And as a further evidence of the former acknowledgment of the supremacy of the Roman episcopate by the Eastern Church, we find today a portion of it in communion with Rome. With different customs, manners and liturgy, as of old, it still, as of old, agrees with the Roman Church in dogma and acknowledges the Pope as the head of the Christian Church.
It is unnecessary to discuss the great Western schism of 1378 to 1417, except to mention it as a further striking evidence of Papal supremacy. This was not a schism in the ordinary sense of the word, for there was no withdrawal of obedience from one who was known to legitimately possess ecclesiastical supremacy. The dispute concerned persons only. All acknowledged the supremacy of the Pope, but there were three claimants to the office. Since there was a universal readiness to acknowledge the authority of the legitimate Pope if it could only be ascertained which claimant had the lawful succession, we have a strong affirmation of the existence of the Papal power. While it seems that Urban VI. and his successors were the legitimate Popes, all doubts as to the Papal succession was set at rest by the election of Martin V., the choice of the Council of Constance.
In the course of its growth and development, the Church attained a tremendous political importance. It was not only a religious body, like the present day Church, but also a vast political organization, with its own laws, courts and officials, and in this respect it was a constant source of friction and irritation to temporal kings and governments, who many times complained of the Church's encroachment upon their powers. The Church possessed many valuable lands and estates which were generally exempt from taxation. Its courts tried its officers and in certain cases it claimed the right to try every one. It had its own independent income and was not only independent of any government, but often claimed the right to determine the political conduct of temporal princes. In the earlier ages, when feudalism was rampant, and the ideas of patriotism and duties owed to and by a national government, existed very imperfectly and obscurely, if at all, this great Ecclesiastical State was quite necessary. The peoples were then subject to various feudal lords, who, in turn, bound themselves in a sort of a loose confederation to their various kings, but strong central governments, in the sense we know them today, did not exist, and patriotism was almost an unknown word. The Church then served as the great power that protected the weak from the mighty; that compelled the powerful feudal lords to respect, in some degree, the rights of their subjects, and that constituted the one unifying force between all the Christian people, great and small. Gradually, however, the temporal powers, themselves, repressed feudalism, and as governments became more centralized and able to afford protection, the necessity of the Church's political agencies ceased and only served to antagonize the secular governments, which had become zealous of their political rights and prerogatives.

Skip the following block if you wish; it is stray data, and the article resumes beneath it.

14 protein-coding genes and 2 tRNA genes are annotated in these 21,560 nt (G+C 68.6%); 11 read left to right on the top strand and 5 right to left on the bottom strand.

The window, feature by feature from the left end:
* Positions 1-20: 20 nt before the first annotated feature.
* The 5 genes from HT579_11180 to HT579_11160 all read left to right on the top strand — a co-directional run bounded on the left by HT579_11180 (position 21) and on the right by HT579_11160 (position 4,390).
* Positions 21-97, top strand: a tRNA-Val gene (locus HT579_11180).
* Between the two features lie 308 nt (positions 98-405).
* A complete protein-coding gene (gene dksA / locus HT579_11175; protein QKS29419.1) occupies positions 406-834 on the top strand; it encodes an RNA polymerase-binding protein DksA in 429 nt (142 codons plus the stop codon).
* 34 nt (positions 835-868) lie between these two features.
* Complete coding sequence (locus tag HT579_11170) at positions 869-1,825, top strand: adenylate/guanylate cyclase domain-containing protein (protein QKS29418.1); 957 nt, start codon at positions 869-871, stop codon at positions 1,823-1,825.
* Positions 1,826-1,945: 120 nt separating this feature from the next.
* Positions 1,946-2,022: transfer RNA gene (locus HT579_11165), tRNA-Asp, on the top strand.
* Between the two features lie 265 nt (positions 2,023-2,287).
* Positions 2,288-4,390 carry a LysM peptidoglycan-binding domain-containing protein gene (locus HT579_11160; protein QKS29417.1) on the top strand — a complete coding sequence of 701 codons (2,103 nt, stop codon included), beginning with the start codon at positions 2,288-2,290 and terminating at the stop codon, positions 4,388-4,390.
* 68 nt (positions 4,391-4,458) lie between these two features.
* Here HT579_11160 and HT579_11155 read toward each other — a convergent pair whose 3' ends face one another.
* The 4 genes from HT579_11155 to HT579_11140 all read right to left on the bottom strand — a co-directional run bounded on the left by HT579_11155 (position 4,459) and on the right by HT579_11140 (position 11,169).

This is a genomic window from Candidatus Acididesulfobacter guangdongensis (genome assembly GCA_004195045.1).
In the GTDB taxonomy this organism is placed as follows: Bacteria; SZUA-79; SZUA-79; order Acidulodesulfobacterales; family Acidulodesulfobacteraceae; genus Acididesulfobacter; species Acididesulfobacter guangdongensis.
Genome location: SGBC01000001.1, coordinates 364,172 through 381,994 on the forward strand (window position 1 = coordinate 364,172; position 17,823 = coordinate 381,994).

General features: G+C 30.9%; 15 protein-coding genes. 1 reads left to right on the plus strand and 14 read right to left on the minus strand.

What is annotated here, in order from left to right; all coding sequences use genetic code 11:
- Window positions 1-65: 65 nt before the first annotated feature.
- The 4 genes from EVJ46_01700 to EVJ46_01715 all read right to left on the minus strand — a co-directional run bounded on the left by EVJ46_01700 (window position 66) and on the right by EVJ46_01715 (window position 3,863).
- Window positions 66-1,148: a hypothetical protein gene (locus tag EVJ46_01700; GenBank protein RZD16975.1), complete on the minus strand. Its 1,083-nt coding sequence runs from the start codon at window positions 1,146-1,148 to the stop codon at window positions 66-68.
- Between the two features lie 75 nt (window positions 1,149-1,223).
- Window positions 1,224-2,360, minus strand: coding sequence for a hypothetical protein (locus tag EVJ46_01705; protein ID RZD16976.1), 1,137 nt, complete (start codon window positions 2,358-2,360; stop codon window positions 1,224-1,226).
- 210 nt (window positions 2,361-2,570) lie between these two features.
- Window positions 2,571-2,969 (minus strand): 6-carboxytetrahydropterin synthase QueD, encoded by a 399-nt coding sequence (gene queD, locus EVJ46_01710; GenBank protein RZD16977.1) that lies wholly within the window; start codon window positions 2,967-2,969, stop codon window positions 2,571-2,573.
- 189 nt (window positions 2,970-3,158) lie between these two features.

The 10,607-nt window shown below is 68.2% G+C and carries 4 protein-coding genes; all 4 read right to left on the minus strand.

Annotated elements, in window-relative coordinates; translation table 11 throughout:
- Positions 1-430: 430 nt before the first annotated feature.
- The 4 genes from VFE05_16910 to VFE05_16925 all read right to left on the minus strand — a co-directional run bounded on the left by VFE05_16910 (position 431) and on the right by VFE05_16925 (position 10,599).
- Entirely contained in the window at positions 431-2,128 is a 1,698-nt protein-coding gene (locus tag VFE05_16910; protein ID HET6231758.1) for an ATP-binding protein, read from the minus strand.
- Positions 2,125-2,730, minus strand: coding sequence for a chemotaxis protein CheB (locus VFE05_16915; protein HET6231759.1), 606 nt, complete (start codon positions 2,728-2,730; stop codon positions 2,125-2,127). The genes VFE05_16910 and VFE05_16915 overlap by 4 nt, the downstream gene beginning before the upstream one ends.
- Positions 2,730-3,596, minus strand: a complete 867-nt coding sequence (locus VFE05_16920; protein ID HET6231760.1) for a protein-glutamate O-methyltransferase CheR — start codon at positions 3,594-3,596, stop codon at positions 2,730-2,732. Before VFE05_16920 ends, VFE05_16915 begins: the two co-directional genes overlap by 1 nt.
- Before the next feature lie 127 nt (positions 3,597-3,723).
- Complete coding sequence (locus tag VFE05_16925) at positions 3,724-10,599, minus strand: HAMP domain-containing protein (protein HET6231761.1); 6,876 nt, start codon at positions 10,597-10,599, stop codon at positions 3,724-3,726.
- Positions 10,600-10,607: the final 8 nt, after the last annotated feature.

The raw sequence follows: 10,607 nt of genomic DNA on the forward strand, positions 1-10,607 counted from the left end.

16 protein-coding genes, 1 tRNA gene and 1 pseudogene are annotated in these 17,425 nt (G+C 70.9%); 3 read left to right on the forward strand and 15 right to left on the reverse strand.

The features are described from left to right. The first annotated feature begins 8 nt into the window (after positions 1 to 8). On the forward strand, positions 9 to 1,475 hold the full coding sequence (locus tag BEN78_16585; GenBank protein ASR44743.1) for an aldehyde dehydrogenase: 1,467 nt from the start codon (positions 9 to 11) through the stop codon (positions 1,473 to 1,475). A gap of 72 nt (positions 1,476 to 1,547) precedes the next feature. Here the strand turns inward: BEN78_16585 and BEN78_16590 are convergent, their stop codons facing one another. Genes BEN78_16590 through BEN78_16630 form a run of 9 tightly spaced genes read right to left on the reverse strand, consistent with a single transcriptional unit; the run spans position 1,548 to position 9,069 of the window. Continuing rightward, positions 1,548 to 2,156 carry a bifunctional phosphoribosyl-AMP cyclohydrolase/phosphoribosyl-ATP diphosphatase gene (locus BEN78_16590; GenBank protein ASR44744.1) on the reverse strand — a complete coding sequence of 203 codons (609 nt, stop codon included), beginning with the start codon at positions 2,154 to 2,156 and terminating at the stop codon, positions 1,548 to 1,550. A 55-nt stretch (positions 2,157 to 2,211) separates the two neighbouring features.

At the beginning of the sixteenth century all Western and Central Europe was Catholic, acknowledging the Pope of Rome as the spiritual head. We have traced this power from the dawn of Christianity and have watched it unfold as it came down the ages to us. The great Eastern revolt against it, at first acknowledged its existence and appealed to it to confirm its acts. The dissension of the Greek Church left Western unity unimpaired. A noted historian observes: 'Why did this great institution exist? Why was it loved, venerated and well served? The purpose of the Church, according to its own teaching, was to follow the instructions of its Divine Master, Jesus Christ, in saving souls. Only the Church might interpret those instructions; the Church alone might apply the means of salvation. . . . The salvation of souls for eternity was thus the supreme business of the Church. This salvation of souls involved a theology and a sacramental system. The very center of Catholic theology was the sacramental system, for that was the means, and essentially the only means of saving souls. It was, therefore, for the purpose of the sacramental system that the Church and its hierarchy existed. The sacraments were believed to have been instituted by Christ Himself, and were defined as outward signs instituted by Christ to give grace. The number generally accepted was seven: baptism, confirmation, holy eucharist, penance, extreme unction, holy orders and matrimony. By means of the sacraments the Church accompanied the faithful throughout life.